A new report from the Department on Expanding Evidence Approaches for Learning in a Digital World, highlights the need for more efforts that connect community partners with school data systems. The report emphasizes that “young people learn and develop in a wide range of settings,” and we need to better use data “to support the full range of student needs and interests—both inside and outside schools and classrooms—to improve learning outcomes.”

Service and volunteering in education.

Digital learning systems are making it possible for partners to assist students using lessons developed by educators that are aligned with the school curriculum. This is expanding the range of volunteers that are confident and effective at assisting students inside and outside the classroom. Service and volunteer partners can also advance student learning through digital tools such as remote connections into classrooms, Open Education Resources, and internet-connected real-world experiences.

Digital partnerships aren’t limited to academic assistance, and can boost other key student outcomes.  iMentor is using digital learning to improve student behavior and increase college access. Their internet-based systems help train and support adult volunteers, who mentor students both virtually and in-person.

Creating new avenues for anytime-anywhere learning

Digital learning partnerships can help community-based organizations transform American education by expanding learning beyond the classroom. “Anytime-anywhere learning” is a key goal in our education technology plan and schools can’t accomplish this goal alone. Schools can partner with community-based initiatives like the HIVE Learning Networks that use new technologies and media to better connect students to their interests, aspirations, communities, and careers.

Community partners are using digital badges to change how and where students earn academic credit. For example, the Providence After School Alliance is developing digital badges as a central component of their credit-bearing afterschool and internship programs.

Getting started with digital learning partnerships.

The Department is participating in Digital Learning Day on February 6. Community organizations can learn more and jumpstart their digital learning partnerships at digitallearningday.org.

There are valuable information resources at our Office of Education Technology web page and Epic-ed, our initiative to support digital learning transitions. If you are already part of a digital learning partnership, share your examples on our Facebook page at facebook.com/edpartners.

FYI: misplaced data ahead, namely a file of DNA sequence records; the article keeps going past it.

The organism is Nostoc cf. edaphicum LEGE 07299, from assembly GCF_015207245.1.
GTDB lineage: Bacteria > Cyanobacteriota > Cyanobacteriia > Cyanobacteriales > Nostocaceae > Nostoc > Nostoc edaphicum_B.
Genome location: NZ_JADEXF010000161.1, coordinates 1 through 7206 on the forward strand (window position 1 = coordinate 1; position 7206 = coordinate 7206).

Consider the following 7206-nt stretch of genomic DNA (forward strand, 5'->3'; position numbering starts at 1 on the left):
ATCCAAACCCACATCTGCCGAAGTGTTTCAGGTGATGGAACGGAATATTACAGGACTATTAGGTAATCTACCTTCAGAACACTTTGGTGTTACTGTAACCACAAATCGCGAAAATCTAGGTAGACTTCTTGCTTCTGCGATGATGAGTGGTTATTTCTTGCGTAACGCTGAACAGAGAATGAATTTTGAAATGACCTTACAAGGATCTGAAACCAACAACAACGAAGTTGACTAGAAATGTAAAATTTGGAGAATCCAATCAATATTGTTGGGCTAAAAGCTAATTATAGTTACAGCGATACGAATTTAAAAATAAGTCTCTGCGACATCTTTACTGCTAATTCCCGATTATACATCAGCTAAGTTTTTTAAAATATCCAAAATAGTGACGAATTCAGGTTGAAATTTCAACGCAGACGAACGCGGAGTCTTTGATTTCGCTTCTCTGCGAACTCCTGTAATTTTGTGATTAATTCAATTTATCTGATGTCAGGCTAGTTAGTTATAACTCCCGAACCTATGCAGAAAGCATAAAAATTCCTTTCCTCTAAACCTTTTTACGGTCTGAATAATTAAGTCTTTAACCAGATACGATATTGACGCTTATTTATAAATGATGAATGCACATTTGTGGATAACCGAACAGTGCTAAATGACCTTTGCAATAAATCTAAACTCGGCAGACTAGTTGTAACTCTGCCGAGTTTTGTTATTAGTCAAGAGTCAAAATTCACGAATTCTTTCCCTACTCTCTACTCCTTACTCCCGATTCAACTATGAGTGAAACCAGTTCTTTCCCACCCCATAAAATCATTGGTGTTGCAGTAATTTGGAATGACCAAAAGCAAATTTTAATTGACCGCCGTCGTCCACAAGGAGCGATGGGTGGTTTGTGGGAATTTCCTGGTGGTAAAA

The guidebooks on community partnerships and digital learning are yet to be written, so it is vital that community partners, families, schools, and education technology initiatives work together to develop their pathways to digital learning partnerships. Together we can ensure that digital learning boosts engagement and learning for all of our students. Education technology can help us create a community culture of education success, where everyone sees education as his or her responsibility, and there are clear and compelling pathways to assist.

Michael Robbins is senior advisor for nonprofit partnerships at the U.S. Department of Education

Engaging Community Organizations in Education Through Blended Learning Partnerships

Cross-posted from the White House Blog.

Blended learning—blending online and site-based learning—could dramatically reshape how community-based organizations (CBOs) partner with schools and parents. Karen Cator, who directs our Office of Educational Technology, and I have been focusing on how blended learning promises new paths for CBOs to drive greater educational outcomes for students. Karen and I recently had the opportunity to engage with key national stakeholders on this issue at meetings in New York City.

On July 27, Karen was a featured speaker for The After School Corporation’s (TASC) Digital Learning Forum at Google New York. The forum highlighted the potential for community organizations to use out-of-school time to bring next-generation learning to kids with the greatest needs.

That afternoon, we and TASC gathered a working group of representatives from national nonprofits, community-based organizations, schools and school districts, philanthropy, education policy, and the education technology sector. We began developing an action agenda to improve learning opportunities through CBO-school partnerships that leverage blended learning.

We discussed how blended learning partnerships hold significant promise to spur higher achievement, deepen student engagement, and catalyze the next wave of education entrepreneurship. We identified a need to link community-based organizations to the education technology sector so that CBOs can learn about and implement useful blended learning solutions. We also need to define various models for blended learning partnerships that engage CBOs .

The group agreed to launch a web space with the results of our discussions and resources to expand our efforts. When that space is up and running, we’ll link to it from our website. We’ve also posted the discussion paper for the working group (pdf).

Michael Robbins is Senior Advisor for Nonprofit Partnerships at the Center for Faith-based and Neighborhood Partnerships at the U.S. Department of Education.